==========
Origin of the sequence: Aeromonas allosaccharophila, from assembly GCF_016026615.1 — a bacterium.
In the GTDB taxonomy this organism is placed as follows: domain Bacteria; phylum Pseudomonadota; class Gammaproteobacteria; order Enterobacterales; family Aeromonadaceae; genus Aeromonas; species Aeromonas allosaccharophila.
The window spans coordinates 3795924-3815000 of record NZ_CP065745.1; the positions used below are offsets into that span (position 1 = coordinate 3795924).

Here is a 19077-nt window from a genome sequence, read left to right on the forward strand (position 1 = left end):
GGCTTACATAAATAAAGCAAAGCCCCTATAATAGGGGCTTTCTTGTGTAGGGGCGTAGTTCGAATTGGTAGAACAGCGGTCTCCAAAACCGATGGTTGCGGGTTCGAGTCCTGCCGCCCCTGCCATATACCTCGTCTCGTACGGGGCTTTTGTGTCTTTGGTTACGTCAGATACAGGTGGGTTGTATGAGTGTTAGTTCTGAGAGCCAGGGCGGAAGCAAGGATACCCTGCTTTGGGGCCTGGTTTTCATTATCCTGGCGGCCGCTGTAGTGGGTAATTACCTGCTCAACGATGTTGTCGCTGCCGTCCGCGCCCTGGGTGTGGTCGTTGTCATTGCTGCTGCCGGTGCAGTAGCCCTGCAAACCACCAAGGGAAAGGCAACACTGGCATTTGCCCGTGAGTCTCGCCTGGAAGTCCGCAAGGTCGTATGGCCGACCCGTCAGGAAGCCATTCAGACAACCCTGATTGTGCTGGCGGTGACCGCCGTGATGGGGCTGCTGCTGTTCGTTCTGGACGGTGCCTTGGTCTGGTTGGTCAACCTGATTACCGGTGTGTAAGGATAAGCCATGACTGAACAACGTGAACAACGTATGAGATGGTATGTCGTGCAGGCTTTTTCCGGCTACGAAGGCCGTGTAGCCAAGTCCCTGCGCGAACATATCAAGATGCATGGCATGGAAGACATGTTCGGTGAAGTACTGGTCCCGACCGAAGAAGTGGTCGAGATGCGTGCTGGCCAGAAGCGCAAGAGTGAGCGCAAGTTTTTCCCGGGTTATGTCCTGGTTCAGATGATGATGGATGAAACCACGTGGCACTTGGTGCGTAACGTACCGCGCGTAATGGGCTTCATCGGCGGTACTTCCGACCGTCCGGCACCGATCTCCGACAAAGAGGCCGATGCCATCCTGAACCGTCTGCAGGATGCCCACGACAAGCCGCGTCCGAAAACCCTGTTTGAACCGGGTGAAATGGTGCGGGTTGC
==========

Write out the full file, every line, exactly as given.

Origin of the sequence: Aeromonas allosaccharophila, from assembly GCF_016026615.1 — a bacterium.
In the GTDB taxonomy this organism is placed as follows: domain Bacteria; phylum Pseudomonadota; class Gammaproteobacteria; order Enterobacterales; family Aeromonadaceae; genus Aeromonas; species Aeromonas allosaccharophila.
The window spans coordinates 3795924-3815000 of record NZ_CP065745.1; the positions used below are offsets into that span (position 1 = coordinate 3795924).

Here is a 19077-nt window from a genome sequence, read left to right on the forward strand (position 1 = left end):
GGCTTACATAAATAAAGCAAAGCCCCTATAATAGGGGCTTTCTTGTGTAGGGGCGTAGTTCGAATTGGTAGAACAGCGGTCTCCAAAACCGATGGTTGCGGGTTCGAGTCCTGCCGCCCCTGCCATATACCTCGTCTCGTACGGGGCTTTTGTGTCTTTGGTTACGTCAGATACAGGTGGGTTGTATGAGTGTTAGTTCTGAGAGCCAGGGCGGAAGCAAGGATACCCTGCTTTGGGGCCTGGTTTTCATTATCCTGGCGGCCGCTGTAGTGGGTAATTACCTGCTCAACGATGTTGTCGCTGCCGTCCGCGCCCTGGGTGTGGTCGTTGTCATTGCTGCTGCCGGTGCAGTAGCCCTGCAAACCACCAAGGGAAAGGCAACACTGGCATTTGCCCGTGAGTCTCGCCTGGAAGTCCGCAAGGTCGTATGGCCGACCCGTCAGGAAGCCATTCAGACAACCCTGATTGTGCTGGCGGTGACCGCCGTGATGGGGCTGCTGCTGTTCGTTCTGGACGGTGCCTTGGTCTGGTTGGTCAACCTGATTACCGGTGTGTAAGGATAAGCCATGACTGAACAACGTGAACAACGTATGAGATGGTATGTCGTGCAGGCTTTTTCCGGCTACGAAGGCCGTGTAGCCAAGTCCCTGCGCGAACATATCAAGATGCATGGCATGGAAGACATGTTCGGTGAAGTACTGGTCCCGACCGAAGAAGTGGTCGAGATGCGTGCTGGCCAGAAGCGCAAGAGTGAGCGCAAGTTTTTCCCGGGTTATGTCCTGGTTCAGATGATGATGGATGAAACCACGTGGCACTTGGTGCGTAACGTACCGCGCGTAATGGGCTTCATCGGCGGTACTTCCGACCGTCCGGCACCGATCTCCGACAAAGAGGCCGATGCCATCCTGAACCGTCTGCAGGATGCCCACGACAAGCCGCGTCCGAAAACCCTGTTTGAACCGGGTGAAATGGTGCGGGTTGC